The development and dissemination of non-pharmacological and non-invasive interventions to support physical and mental health are high priorities in the behavioral health arena. For example, Heart rate variability (HRV) biofeedback and resonance paced breathing have shown particular promise, and a growing literature supports the effectiveness of interventions that modulate HRV and baroreflex sensitivity in treating physical disorders such as asthma and hypertension, as well as psychiatric conditions.

Provocative laboratory and clinical evidence supports these such interventions for regulating affect and arousal in substance use disorders, affective disorders, and post-traumatic stress disorder (PTSD). The idea of affecting ‘neuromodulation’ by relatively simple manipulations of respiratory rate is elegant in its simplicity and accessibility. The time is ripe to transition this niche area of research and application to the mainstream.

Clinical research on HRV and underlying neurocardiac mechanisms of action is exploding across the globe. Yet, work in different laboratories remains fragmented, diminishing progress in translating the most promising findings to address addictive disorders and other mental health problems. Given that these problems contribute substantially to the global disease burden and this burden is increasing over time, there is great need to scale up new, effective and accessible preventive interventions and treatments, as well as tools to sustain holistic health promotion and recovery. Further, technological advancements such as wearable biosensors and smart phone apps now offer new tools that have the capacity to scale up. Yet, here too there is limited consensus on how and for whom these tools will be most effective. This research topic focuses on the heart-brain interactions that support arousal modulation, emotion regulation, and behavioral flexibility, with a special emphasis on mechanisms of action and implications for the use of HRV biofeedback and resonance breathing as adjunctive treatments for addiction and prevalent co-occurring affective disorders. Better understanding of integrated cardiovascular and neural system processes as potential mechanisms of behavior change offers innovative intervention approaches and targets. Our hope is that this collected research topic will provide a springboard for new collaborations and partnerships among laboratories world-wide to facilitate international research programs and training to address the global burden of disorders characterized by difficulty regulating affect and arousal.

This cross-cutting research topic in Frontiers in Psychiatry and co-listed in Frontiers in Human Neuroscience, Frontiers in Psychology, and Frontiers in Cardiovascular Medicine invites the global HRV research community to submit original basic and clinical science research as well as systematic and meta-analytic reviews describing current work on HRV biofeedback and resonance paced breathing, and mechanisms of action in addictive and co-occurring affective disorders with the following priority areas:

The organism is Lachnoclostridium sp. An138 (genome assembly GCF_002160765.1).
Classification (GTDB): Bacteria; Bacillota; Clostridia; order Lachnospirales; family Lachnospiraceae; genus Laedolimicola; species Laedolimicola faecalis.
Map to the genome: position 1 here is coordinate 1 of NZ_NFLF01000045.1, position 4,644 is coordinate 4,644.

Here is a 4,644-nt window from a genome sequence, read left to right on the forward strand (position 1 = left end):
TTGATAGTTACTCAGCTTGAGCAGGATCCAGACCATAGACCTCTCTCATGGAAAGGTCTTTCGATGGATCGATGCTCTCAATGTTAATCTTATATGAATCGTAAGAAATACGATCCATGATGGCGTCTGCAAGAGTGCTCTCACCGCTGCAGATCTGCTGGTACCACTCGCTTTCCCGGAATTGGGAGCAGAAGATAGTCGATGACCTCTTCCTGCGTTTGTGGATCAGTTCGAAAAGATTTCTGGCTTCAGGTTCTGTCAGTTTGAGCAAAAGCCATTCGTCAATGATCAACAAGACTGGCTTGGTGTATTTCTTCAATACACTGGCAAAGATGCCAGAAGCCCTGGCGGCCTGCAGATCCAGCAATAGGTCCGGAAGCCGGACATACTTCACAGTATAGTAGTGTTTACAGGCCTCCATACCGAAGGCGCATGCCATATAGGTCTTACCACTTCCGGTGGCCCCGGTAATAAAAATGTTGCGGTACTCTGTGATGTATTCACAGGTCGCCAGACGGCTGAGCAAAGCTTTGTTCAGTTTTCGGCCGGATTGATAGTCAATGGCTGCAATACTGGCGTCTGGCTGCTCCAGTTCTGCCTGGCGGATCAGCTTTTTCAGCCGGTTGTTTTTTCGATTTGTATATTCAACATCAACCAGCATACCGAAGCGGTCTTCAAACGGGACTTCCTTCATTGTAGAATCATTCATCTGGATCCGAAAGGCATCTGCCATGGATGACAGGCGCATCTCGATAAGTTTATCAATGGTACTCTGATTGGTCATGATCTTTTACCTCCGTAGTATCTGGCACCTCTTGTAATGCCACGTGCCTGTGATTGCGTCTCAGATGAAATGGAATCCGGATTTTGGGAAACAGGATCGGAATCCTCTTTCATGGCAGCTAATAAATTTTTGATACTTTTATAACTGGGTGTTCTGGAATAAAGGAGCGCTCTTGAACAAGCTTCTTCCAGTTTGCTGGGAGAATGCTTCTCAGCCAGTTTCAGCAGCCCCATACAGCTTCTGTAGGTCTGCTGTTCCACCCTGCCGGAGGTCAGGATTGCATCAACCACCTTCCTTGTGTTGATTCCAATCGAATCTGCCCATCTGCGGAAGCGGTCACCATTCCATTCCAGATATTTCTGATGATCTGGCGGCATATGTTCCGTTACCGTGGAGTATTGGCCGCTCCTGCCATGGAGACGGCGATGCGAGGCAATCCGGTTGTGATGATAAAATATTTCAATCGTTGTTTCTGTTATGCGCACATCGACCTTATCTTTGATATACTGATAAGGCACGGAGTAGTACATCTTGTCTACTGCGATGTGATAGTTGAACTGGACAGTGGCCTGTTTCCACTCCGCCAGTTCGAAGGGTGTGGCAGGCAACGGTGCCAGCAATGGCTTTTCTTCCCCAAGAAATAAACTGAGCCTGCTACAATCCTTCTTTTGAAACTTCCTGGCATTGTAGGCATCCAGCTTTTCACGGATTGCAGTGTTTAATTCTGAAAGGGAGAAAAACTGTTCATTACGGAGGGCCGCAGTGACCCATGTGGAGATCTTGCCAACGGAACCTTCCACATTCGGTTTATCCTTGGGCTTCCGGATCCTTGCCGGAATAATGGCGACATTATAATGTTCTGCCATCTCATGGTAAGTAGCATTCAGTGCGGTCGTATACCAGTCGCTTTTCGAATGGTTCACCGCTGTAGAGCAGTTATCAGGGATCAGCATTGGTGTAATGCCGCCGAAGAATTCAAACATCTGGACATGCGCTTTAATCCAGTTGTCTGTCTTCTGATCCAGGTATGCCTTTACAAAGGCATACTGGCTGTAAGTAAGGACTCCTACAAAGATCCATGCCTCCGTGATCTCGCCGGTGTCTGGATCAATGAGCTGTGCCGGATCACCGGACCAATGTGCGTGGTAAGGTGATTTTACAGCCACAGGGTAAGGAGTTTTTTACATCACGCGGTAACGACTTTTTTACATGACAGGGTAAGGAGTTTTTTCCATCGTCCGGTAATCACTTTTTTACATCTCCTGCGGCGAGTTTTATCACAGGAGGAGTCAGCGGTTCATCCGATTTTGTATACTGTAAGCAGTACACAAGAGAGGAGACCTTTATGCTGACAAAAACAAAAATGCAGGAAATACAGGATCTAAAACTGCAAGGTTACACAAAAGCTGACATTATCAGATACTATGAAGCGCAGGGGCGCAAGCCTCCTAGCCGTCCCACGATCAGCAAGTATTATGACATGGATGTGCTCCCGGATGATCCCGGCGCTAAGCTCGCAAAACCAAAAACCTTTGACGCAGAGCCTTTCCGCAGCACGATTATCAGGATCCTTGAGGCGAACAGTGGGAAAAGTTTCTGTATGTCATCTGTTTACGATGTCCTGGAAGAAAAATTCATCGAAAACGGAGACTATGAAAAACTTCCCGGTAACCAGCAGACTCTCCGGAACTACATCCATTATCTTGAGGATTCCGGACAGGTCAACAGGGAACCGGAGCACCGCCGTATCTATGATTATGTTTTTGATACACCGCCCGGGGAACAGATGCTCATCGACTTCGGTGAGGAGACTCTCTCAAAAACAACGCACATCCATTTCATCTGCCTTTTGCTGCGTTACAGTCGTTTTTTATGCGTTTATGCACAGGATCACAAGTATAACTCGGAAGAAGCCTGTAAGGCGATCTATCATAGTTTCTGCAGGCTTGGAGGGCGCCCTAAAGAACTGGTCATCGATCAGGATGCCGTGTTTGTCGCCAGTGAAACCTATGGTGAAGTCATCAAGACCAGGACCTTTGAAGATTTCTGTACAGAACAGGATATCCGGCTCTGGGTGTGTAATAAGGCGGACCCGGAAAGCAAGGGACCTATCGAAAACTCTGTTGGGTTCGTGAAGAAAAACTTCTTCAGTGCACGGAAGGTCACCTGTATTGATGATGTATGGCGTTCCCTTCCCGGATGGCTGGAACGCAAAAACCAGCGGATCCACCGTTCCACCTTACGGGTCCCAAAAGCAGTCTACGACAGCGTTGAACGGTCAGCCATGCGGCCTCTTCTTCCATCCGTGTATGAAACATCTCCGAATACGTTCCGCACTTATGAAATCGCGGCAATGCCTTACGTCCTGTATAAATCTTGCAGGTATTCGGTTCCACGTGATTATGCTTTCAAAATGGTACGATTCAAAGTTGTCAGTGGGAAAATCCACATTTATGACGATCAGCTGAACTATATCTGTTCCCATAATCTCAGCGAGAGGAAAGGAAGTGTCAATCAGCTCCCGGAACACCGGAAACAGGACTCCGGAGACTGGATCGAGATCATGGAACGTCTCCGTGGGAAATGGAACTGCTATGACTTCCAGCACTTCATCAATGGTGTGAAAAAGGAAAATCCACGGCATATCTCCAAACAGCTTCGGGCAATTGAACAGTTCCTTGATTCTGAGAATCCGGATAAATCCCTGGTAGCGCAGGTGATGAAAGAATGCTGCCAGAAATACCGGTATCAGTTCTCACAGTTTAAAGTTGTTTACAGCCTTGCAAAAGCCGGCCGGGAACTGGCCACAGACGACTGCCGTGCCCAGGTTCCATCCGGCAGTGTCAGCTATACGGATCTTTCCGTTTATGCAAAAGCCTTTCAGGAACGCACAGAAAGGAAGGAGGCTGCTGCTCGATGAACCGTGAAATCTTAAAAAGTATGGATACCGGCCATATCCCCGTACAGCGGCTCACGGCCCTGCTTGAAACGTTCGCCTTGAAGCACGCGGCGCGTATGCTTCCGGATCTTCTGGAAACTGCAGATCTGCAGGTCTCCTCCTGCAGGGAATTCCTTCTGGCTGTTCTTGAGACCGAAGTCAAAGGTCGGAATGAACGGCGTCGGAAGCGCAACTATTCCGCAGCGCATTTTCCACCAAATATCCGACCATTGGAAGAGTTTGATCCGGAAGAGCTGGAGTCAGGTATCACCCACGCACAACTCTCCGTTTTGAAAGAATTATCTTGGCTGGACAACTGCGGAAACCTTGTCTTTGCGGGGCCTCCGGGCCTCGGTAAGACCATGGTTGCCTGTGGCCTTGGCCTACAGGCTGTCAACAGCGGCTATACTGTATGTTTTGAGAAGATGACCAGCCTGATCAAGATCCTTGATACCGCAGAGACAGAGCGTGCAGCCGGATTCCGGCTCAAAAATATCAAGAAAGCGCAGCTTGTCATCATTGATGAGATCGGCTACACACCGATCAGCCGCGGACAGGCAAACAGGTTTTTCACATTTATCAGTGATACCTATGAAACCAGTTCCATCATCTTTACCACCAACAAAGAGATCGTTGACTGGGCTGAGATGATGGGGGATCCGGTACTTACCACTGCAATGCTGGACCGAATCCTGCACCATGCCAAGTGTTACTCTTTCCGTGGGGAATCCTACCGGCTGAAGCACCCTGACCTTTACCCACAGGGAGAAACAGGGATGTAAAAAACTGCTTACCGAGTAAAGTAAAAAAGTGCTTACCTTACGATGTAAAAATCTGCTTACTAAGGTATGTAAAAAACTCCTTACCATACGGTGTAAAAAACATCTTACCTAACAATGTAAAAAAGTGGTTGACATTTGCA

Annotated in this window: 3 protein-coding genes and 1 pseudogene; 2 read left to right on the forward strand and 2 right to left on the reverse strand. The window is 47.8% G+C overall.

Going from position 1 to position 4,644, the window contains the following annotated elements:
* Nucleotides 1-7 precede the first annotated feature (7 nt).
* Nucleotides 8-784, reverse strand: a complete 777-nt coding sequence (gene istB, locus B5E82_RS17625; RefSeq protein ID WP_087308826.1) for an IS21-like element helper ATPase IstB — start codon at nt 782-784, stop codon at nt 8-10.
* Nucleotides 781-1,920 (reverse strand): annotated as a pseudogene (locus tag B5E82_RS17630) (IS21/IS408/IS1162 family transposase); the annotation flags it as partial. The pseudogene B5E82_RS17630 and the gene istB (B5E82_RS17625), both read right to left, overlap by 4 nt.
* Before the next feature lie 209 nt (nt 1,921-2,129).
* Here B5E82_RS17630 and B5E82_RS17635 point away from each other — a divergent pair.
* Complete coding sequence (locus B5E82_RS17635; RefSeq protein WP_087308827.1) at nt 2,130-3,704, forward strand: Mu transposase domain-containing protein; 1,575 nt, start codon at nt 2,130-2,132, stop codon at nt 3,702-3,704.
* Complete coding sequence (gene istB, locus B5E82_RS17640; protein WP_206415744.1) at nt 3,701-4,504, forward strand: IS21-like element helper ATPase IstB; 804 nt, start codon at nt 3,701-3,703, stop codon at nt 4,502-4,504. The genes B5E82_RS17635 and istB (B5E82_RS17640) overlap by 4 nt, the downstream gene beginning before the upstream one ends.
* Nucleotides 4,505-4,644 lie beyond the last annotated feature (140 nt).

• Clinical trials of HRV biofeedback, resonance paced breathing, and other neurocardiac interventions as adjuvants to treatment-as-usual in disorders characterized by difficulty regulating affect and arousal including addictive disorders, anxiety and depressive disorders, bipolar disorder, and PTSD
• Basic human research on integrated cardiovascular and neural system processes as mechanisms of action with implications for treatment process, outcome, and sustained recovery
• Research on the relation of HRV to key features of addictive behaviors such as craving, incentive salience, and negative affect
• Integrative neuroimaging studies of cardiovascular and neural system response with implications for the prevention or treatment
• Research on the relation of HRV, HRV biofeedback, and resonance paced breathing to emotion regulation in addictive disorders, anxiety and depressive disorders, bipolar disorder, and PTSD
• Research in high risk populations (e.g., binge drinkers) that informs understanding of mechanisms of behavior change, or preventive applications of neurocardiac interventions
• Methodological and technological advancements with clear applied relevance to clinical science that could increase the accessibility and scalability (e.g., e-Health) of neurocardiac interventions
• Applications to underserved and diverse populations
• Pre-clinical animal models that inform the above topics


Keywords: Heart Rate Variability Biofeedback, Resonance Paced Breathing, Neuromodulation, Addiction, Affective disorders


Important Note: All contributions to this Research Topic must be within the scope of the section and journal to which they are submitted, as defined in their mission statements. Frontiers reserves the right to guide an out-of-scope manuscript to a more suitable section or journal at any stage of peer review.

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Submission Deadlines

29 October 2021 Abstract
15 January 2022 Manuscript

Participating Journals

Manuscripts can be submitted to this Research Topic via the following journals:

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Topic Editors

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Submission Deadlines

29 October 2021 Abstract
15 January 2022 Manuscript

Participating Journals

Manuscripts can be submitted to this Research Topic via the following journals: